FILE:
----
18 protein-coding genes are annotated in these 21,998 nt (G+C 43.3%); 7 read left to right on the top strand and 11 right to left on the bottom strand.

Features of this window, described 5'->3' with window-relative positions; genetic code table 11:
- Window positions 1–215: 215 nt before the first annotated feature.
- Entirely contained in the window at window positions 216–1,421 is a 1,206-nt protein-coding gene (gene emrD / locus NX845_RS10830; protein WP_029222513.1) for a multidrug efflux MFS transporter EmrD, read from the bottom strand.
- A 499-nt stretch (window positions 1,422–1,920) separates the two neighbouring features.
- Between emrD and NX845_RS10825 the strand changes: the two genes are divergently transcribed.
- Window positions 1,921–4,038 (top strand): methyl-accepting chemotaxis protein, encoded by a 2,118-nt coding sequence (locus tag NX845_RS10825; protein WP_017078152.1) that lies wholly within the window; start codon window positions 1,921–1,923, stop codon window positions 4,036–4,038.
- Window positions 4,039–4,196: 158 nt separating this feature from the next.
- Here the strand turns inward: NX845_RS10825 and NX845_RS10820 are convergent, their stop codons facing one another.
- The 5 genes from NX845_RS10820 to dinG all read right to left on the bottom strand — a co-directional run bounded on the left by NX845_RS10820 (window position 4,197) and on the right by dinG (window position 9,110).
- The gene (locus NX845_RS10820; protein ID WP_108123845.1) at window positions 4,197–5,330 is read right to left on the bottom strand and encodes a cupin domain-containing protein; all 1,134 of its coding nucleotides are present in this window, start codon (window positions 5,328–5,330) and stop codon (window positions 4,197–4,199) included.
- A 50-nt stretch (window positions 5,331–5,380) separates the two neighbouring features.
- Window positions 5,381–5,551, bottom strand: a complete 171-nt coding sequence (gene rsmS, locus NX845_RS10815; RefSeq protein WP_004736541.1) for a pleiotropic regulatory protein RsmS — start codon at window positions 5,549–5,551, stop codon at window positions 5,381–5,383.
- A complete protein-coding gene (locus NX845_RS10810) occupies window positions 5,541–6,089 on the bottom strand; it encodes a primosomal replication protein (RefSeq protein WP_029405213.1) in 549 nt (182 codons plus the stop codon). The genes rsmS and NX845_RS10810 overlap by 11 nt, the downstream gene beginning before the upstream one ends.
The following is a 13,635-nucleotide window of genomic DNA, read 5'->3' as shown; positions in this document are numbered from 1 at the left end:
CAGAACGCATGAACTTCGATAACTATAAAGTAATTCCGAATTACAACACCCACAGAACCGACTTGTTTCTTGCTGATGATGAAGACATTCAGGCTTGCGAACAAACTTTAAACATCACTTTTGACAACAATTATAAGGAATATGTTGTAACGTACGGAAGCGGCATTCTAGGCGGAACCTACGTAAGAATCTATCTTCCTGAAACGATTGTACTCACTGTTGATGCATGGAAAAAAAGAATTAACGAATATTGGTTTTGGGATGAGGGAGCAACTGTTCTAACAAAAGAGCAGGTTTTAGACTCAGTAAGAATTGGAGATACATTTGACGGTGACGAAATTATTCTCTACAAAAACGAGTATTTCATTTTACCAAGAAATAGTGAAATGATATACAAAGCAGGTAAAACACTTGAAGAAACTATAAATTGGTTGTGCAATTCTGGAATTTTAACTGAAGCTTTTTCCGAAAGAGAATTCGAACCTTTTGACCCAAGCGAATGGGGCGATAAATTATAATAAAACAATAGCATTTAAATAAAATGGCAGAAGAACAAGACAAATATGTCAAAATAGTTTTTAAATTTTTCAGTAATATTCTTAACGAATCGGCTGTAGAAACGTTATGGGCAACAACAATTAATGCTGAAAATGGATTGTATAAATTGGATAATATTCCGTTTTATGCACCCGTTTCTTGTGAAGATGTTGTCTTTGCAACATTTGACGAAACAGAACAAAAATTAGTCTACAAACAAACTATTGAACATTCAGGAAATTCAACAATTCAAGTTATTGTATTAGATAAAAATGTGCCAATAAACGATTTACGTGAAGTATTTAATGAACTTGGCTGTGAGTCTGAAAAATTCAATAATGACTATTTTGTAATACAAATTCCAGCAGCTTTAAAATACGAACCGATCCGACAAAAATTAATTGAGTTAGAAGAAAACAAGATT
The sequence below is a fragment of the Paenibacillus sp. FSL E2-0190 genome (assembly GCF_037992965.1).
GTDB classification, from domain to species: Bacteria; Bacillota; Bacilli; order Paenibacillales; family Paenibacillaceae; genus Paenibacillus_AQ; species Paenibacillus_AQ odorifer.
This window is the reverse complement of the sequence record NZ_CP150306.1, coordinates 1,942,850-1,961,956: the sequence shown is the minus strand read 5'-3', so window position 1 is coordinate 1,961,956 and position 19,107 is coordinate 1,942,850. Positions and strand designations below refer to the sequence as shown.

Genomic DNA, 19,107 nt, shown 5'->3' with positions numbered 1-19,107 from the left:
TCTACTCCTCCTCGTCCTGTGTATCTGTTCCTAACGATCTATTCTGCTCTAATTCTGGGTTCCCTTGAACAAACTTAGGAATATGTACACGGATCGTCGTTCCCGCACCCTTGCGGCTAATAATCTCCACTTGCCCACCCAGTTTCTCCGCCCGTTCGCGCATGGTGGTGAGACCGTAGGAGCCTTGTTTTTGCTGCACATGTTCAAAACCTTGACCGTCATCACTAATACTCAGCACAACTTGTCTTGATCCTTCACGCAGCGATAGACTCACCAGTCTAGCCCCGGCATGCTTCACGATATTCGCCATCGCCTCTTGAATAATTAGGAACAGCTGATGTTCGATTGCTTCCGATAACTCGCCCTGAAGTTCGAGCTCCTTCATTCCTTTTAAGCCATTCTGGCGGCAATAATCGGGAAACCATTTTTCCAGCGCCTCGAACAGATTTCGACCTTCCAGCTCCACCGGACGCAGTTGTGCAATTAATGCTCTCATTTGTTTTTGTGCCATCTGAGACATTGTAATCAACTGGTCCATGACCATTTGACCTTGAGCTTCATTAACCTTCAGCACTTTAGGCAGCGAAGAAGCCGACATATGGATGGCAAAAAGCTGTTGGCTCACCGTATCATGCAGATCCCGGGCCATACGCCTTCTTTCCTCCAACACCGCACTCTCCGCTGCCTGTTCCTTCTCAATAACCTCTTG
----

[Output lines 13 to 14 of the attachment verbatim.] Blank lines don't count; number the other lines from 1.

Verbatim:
- Window positions 5,381–5,551, bottom strand: a complete 171-nt coding sequence (gene rsmS, locus NX845_RS10815; RefSeq protein WP_004736541.1) for a pleiotropic regulatory protein RsmS — start codon at window positions 5,549–5,551, stop codon at window positions 5,381–5,383.
- A complete protein-coding gene (locus NX845_RS10810) occupies window positions 5,541–6,089 on the bottom strand; it encodes a primosomal replication protein (RefSeq protein WP_029405213.1) in 549 nt (182 codons plus the stop codon). The genes rsmS and NX845_RS10810 overlap by 11 nt, the downstream gene beginning before the upstream one ends.